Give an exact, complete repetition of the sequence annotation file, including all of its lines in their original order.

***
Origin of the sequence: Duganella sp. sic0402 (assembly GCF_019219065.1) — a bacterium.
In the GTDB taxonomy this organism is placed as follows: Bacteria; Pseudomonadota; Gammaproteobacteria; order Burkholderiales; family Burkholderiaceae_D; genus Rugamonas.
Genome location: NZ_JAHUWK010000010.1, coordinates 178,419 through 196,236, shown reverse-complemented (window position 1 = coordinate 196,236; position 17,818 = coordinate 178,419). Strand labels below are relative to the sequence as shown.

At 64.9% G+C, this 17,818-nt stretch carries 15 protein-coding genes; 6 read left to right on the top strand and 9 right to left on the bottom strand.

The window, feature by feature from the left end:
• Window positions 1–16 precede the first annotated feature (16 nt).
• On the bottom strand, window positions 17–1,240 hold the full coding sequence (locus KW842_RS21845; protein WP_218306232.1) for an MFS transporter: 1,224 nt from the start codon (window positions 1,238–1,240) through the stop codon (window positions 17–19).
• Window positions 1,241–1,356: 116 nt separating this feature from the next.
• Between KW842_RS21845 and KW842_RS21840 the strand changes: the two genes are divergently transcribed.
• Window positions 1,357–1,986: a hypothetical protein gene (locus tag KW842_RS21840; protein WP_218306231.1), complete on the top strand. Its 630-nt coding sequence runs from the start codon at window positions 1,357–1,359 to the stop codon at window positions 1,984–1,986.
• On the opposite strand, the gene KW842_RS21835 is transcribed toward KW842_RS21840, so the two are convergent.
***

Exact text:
Origin of the sequence: Duganella sp. sic0402 (assembly GCF_019219065.1) — a bacterium.
In the GTDB taxonomy this organism is placed as follows: Bacteria; Pseudomonadota; Gammaproteobacteria; order Burkholderiales; family Burkholderiaceae_D; genus Rugamonas.
Genome location: NZ_JAHUWK010000010.1, coordinates 178,419 through 196,236, shown reverse-complemented (window position 1 = coordinate 196,236; position 17,818 = coordinate 178,419). Strand labels below are relative to the sequence as shown.

At 64.9% G+C, this 17,818-nt stretch carries 15 protein-coding genes; 6 read left to right on the top strand and 9 right to left on the bottom strand.

The window, feature by feature from the left end:
• Window positions 1–16 precede the first annotated feature (16 nt).
• On the bottom strand, window positions 17–1,240 hold the full coding sequence (locus KW842_RS21845; protein WP_218306232.1) for an MFS transporter: 1,224 nt from the start codon (window positions 1,238–1,240) through the stop codon (window positions 17–19).
• Window positions 1,241–1,356: 116 nt separating this feature from the next.
• Between KW842_RS21845 and KW842_RS21840 the strand changes: the two genes are divergently transcribed.
• Window positions 1,357–1,986: a hypothetical protein gene (locus tag KW842_RS21840; protein WP_218306231.1), complete on the top strand. Its 630-nt coding sequence runs from the start codon at window positions 1,357–1,359 to the stop codon at window positions 1,984–1,986.
• On the opposite strand, the gene KW842_RS21835 is transcribed toward KW842_RS21840, so the two are convergent.